University of California Press
Taxonomic Revision of the Ant Genus Linepithema (Hymenoptera: Formicidae)
- Author(s): Wild, Alexander L.
- et al.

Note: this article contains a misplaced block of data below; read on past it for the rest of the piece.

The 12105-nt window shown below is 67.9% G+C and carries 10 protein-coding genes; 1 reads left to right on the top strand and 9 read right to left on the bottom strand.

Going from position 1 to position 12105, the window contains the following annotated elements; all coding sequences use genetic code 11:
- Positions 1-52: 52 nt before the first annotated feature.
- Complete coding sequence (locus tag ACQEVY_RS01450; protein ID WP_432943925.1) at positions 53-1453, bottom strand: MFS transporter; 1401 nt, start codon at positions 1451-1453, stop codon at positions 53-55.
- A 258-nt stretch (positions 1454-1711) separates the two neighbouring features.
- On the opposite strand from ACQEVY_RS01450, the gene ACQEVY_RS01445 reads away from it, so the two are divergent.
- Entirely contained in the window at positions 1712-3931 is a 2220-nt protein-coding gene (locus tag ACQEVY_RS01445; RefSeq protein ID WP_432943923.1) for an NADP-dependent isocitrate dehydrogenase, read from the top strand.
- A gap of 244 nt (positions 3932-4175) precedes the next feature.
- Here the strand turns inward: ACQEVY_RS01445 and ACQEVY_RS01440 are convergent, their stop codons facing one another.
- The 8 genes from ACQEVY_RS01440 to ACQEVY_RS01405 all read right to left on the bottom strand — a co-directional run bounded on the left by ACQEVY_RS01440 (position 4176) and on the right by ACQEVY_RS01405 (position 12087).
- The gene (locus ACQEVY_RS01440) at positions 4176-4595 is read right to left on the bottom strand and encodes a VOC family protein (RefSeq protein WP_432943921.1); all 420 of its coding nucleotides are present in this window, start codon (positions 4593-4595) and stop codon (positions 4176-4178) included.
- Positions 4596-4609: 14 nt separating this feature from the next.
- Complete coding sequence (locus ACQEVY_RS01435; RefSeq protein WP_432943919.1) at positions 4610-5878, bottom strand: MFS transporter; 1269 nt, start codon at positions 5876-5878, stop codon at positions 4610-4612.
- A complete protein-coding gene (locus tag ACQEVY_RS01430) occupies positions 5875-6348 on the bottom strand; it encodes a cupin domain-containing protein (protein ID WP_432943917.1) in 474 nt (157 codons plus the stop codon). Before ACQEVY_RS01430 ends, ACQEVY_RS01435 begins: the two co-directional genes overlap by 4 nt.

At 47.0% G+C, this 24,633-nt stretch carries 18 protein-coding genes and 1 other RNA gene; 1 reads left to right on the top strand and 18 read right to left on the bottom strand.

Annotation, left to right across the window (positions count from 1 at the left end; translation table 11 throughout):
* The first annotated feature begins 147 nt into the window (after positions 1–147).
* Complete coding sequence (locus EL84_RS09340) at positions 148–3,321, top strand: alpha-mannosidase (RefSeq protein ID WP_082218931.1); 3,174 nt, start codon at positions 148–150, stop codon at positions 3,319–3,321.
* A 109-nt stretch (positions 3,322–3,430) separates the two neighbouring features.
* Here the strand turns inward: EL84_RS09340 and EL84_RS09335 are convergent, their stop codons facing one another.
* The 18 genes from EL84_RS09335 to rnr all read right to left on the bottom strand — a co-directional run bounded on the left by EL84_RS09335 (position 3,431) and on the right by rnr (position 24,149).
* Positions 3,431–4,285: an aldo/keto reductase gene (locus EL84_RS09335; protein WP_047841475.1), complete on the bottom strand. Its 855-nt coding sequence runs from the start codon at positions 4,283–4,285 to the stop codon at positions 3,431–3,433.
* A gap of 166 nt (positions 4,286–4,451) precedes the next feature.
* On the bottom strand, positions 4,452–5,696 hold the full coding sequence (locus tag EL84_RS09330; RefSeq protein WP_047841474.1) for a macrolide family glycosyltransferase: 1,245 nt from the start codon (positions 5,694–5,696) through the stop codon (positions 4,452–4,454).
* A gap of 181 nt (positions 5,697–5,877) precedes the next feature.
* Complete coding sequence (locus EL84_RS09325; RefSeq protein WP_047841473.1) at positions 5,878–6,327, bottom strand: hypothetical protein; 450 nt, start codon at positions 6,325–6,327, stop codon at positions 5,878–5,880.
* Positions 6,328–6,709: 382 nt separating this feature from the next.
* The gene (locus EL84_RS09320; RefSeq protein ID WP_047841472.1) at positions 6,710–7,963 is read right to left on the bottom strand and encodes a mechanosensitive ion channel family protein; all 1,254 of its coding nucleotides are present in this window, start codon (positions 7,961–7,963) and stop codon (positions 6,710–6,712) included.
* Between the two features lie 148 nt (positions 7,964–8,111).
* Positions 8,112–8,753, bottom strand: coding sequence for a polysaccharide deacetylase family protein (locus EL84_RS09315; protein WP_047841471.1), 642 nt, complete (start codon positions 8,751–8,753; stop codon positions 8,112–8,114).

The primarily Neotropical dolichoderine ant genus Linepithema is revised at the species level for the first time. Morphological and biogeographic data support the recognition of 19 species. The following taxonomic scheme is proposed: L. angulatum (Emery) stat. nov. [= pordescens (Wheeler) syn. nov.], L. dispertitum (Forel), L. flavescens (Wheeler & Mann) stat. nov., L. fuscum Mayr, L. gallardoi (Brèthes) [=breviscapa (Santschi) syn. nov. = impotens (Santschi) syn. nov.], L. humile (Mayr) [=arrogans (Chopard) = riograndense (Borgmeier)], L. iniquum (Mayr) [= bicolor (Forel) syn. nov. = dominicense (Wheeler) syn. nov. = fuscescens (Wheeler) syn. nov. = melleum (Wheeler) syn. nov. = nigellum (Emery) syn. nov. = succineum (Forel) syn. nov.], L. keiteli (Forel) [= subfaciatum (Wheeler & Mann) syn. nov.], L. leucomelas (Emery) [= aspidocoptum (Kempf) syn. nov.], L. micans (Forel) stat. nov. [= platense (Forel) syn. nov. = scotti (Santschi) syn. nov.], L. oblongum (Santschi), L. piliferum (Mayr). Seven species are described as new: L. anathema sp. nov., L. aztecoides sp. nov., L. cerradense sp. nov., L. cryptobioticum sp. nov., L. neotropicum sp. nov., L. pulex sp. nov., and L. tsachila sp. nov.. Seventeen species are sorted into one of four groups associated with the species L. fuscum, L. humile, L. iniquum, or L. neotropicum, and two species are left unassigned. New generic diagnoses are provided for worker, male, and queen castes, and Shattuck’s (1992a) generic descriptions of the worker, male, and queen castes are modified slightly to take into account expanded knowledge of character state variation. Worker and, where known, male and queen castes are described. Diagnoses, illustrations, and keys are supplied for worker and male castes. Discussions of variation, comparisons to similar species, and nomenclatural issues are given for each species, as well as synopses of life history traits such as queen number, colony structure, geographic distribution, nest site and habitat records, and associations with parasitoid Pseudacteon flies (Diptera: Phoridae).